2. How to choose retirement account ?

Pension Plans

Generally thought of as your parents’ or grandparents’ retirement plan, a pension plan was a virtual staple way back when but are harder to find as time goes on. Essentially, you worked for the same company for 30 years and at retirement, you got a gold watch and a pension plan.

All but the largest employers have abandoned these plans largely because they’re a retirement account that’s fully funded by the employer. The only benefit to the employer who participates in a pension plan now is if you’re the owner of the business and open a pension plan for yourself as an individual.


  • Defined Plans with Specific Benefits – The core strength of pension plans is that they are defined benefit plans, rather than defined contribution plans, which is what most other tax-sheltered retirement plans are. Your benefits from the plan are pre-determined, based on a combination of your income and the number of years you are employed by your company.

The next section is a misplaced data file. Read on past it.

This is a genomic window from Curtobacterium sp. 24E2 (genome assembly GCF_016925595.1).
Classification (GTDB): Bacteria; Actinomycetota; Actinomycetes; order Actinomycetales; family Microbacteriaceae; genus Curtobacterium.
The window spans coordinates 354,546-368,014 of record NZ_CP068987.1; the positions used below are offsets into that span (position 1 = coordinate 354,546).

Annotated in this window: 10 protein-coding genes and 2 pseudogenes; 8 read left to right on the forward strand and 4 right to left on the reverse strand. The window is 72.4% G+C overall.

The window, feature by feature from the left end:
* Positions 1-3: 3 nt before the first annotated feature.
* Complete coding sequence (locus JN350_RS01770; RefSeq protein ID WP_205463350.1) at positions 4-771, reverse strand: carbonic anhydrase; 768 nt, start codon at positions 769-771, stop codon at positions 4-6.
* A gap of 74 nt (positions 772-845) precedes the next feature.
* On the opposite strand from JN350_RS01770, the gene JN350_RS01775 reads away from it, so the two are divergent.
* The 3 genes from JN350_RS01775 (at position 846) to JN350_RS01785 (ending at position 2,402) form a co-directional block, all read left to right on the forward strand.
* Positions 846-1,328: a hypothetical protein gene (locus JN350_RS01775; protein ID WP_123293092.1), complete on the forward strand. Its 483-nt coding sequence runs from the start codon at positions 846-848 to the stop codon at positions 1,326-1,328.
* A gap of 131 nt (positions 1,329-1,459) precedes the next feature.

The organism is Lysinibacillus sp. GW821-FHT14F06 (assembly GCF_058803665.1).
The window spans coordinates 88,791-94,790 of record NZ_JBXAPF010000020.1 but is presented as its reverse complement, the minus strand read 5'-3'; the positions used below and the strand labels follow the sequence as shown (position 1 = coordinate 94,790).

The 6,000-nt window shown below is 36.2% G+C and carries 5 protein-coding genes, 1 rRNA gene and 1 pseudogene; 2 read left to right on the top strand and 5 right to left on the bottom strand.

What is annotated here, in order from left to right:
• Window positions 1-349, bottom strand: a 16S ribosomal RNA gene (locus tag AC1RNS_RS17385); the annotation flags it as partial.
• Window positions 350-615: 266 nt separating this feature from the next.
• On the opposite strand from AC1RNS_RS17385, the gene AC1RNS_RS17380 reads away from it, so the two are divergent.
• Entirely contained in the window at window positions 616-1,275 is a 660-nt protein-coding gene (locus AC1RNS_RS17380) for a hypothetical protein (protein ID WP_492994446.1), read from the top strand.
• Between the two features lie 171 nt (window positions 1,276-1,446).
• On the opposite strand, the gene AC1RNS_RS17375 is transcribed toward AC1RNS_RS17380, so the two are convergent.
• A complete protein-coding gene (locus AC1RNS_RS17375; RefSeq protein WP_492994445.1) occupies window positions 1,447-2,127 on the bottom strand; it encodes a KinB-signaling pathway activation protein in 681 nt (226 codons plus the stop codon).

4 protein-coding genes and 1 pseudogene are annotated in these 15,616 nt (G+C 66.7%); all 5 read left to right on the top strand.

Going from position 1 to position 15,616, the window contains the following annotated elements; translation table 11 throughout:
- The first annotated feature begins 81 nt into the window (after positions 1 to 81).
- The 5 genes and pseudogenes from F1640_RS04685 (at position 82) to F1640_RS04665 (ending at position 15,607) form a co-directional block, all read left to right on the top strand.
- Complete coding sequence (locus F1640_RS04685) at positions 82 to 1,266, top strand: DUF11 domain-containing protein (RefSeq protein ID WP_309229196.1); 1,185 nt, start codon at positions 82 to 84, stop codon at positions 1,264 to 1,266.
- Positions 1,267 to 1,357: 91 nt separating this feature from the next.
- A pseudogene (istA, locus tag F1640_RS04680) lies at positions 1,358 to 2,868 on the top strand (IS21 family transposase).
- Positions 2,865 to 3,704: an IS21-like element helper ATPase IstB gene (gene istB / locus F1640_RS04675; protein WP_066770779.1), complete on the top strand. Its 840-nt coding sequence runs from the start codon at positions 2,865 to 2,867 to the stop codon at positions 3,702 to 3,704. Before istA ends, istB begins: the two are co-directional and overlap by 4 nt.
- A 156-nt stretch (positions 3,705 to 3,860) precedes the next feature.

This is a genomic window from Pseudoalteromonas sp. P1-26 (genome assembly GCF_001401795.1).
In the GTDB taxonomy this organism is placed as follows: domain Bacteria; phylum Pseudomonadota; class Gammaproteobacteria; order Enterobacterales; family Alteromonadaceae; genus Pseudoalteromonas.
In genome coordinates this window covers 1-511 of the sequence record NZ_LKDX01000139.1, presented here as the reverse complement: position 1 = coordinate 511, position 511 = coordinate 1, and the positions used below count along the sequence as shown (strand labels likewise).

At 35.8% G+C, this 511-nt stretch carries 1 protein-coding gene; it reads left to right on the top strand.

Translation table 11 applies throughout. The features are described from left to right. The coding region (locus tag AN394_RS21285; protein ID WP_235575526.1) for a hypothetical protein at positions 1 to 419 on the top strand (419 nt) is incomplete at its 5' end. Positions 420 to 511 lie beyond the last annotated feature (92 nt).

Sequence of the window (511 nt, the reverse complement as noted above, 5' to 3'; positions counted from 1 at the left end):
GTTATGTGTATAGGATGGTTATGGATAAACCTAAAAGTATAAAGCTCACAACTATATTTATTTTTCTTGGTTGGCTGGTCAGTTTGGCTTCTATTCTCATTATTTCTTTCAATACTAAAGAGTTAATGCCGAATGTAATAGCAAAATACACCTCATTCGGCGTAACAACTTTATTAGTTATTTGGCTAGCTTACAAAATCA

• Employer-Maintained Account – You don’t need to make contributions, your employer handles all of this. Your employer also manages the account for you, so you will have virtually zero responsibility.


  • Zero Control – The lack of responsibility for your pension plan also means you have zero control over it.
  • Required Participation for Years – Pension plans typically have vesting requirements, which means you will have to participate in the plan for a minimum number of years (generally five years) before the money will become yours. The number of years you’re with an employer is a major factor in determining your benefit, so you’ll need to be in a plan for 20 years or more in order to get a decent pension plan.

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